Adolph Hitler is known as a man of great historical value. His doings during the Second World War have forever scarred the history of a nation and a planet. His contempt for the Jewish people and others who opposed him is notorious throughout the world for its brutal and inhumane application. Somewhere along the way this man grew to hate and abhor those around him. According to the evolutionary theory of personality, Hitler may not have had much choice in his character, which resulted in the man known as the administrator of pure evil.
One of the first things that contributes to Adolph Hitler's rather unique personality is his attachment to his mother and father. Attachment refers to seeking and sustaining proximity to another individual, and has functioned throughout human evolution to protect the infant from predators and to assure inclusive fitness. Infants start to build attachments within the first year of their life, forming an infant-caregiver bond. A secure versus insecure attachment can have a large effect on the individual's development (McAdams, 2002).
Hitler was raised by an overly doting mother, and a cold, dismissing father. His father was described as an "authoritarian, overbearing, domineering husband and a stern, distant, masterful, and often irritable father." He once feared he had beaten his son to death (McVay). His mother lost three children before the birth of Adolph, and one after him. Her concern for the well-being of her only two surviving children is well noted, and often described as smothering (Kershaw, 1998). Adolph's inconsistencies between his caregivers helped him develop what Ainsworth would call avoidant and resistant behaviors (McAdams, 2002).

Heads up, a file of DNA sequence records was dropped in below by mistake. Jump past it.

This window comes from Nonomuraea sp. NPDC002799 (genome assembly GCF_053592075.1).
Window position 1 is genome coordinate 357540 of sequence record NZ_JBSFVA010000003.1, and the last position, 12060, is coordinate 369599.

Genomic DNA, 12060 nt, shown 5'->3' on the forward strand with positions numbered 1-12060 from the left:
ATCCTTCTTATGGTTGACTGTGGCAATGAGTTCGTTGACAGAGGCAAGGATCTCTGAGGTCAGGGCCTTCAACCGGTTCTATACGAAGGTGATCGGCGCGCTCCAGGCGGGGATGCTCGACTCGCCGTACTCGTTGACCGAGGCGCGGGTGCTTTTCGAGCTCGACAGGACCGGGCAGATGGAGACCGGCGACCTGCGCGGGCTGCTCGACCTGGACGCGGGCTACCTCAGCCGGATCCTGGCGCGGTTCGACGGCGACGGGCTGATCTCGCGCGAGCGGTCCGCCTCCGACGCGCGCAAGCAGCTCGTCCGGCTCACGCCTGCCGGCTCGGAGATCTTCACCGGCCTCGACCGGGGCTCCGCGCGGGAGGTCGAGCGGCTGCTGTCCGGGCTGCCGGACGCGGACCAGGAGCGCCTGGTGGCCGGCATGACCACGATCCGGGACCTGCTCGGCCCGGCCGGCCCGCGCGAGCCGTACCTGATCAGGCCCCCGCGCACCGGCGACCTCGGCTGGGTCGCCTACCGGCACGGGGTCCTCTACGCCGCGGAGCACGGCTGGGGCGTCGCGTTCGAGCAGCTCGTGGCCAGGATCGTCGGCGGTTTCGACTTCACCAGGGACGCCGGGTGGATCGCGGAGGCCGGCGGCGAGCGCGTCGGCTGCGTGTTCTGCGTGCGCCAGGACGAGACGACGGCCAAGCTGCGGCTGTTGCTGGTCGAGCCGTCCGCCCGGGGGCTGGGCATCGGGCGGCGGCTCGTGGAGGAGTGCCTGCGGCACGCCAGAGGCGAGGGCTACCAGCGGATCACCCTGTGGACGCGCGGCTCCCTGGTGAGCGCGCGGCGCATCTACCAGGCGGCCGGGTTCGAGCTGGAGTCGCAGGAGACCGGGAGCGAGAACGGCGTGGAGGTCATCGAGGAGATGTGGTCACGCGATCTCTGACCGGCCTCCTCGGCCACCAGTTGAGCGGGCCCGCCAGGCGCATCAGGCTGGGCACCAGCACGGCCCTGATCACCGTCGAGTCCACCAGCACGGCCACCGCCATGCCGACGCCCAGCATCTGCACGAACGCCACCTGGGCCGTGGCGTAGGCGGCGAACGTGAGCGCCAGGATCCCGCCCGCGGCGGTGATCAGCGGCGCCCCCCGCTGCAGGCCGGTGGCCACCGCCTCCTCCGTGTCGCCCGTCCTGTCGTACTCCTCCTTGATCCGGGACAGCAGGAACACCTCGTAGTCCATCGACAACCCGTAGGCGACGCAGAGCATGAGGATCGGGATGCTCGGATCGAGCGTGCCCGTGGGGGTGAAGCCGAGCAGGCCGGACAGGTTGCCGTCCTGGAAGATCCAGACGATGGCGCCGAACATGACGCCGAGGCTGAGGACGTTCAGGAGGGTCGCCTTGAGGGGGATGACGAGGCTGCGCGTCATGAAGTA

The insecure attachment occurred for a young Hitler on a seemingly infinite continuum. The one extreme being the love and affection showed by his mother, the other the violence and neglect from his father. Hitler was faced with being overly secure in one situation, and being completely void of security in the next. The void of security left a feeling of abandonment in Hitler as a child. Desertion, or abandonment, has been found to be one of the most psychologically excruciating experiences human beings can endure, and is deeply rooted in the evolutionary fact that parental abandonment usually meant death for the infant. This period of abandonment will cause the infant to go through stages of angry protest, despair and sadness, and finally detachment (McAdams, 2002). Hitler provides evidence for these "stages of mourning" in his fireside monologues in the 1940's saying "he did not love his father, but instead feared him all the more (Kershaw, 1998)." Hitler had completed Bowlby's stages of mourning as stated in McAdams (2002), and had lost all sense of attachment to his absconding father. The young boy was deprived of affiliative needs by his father, who did not complete the requirements of socializer or playmate, in which cognitive and social stimulation could...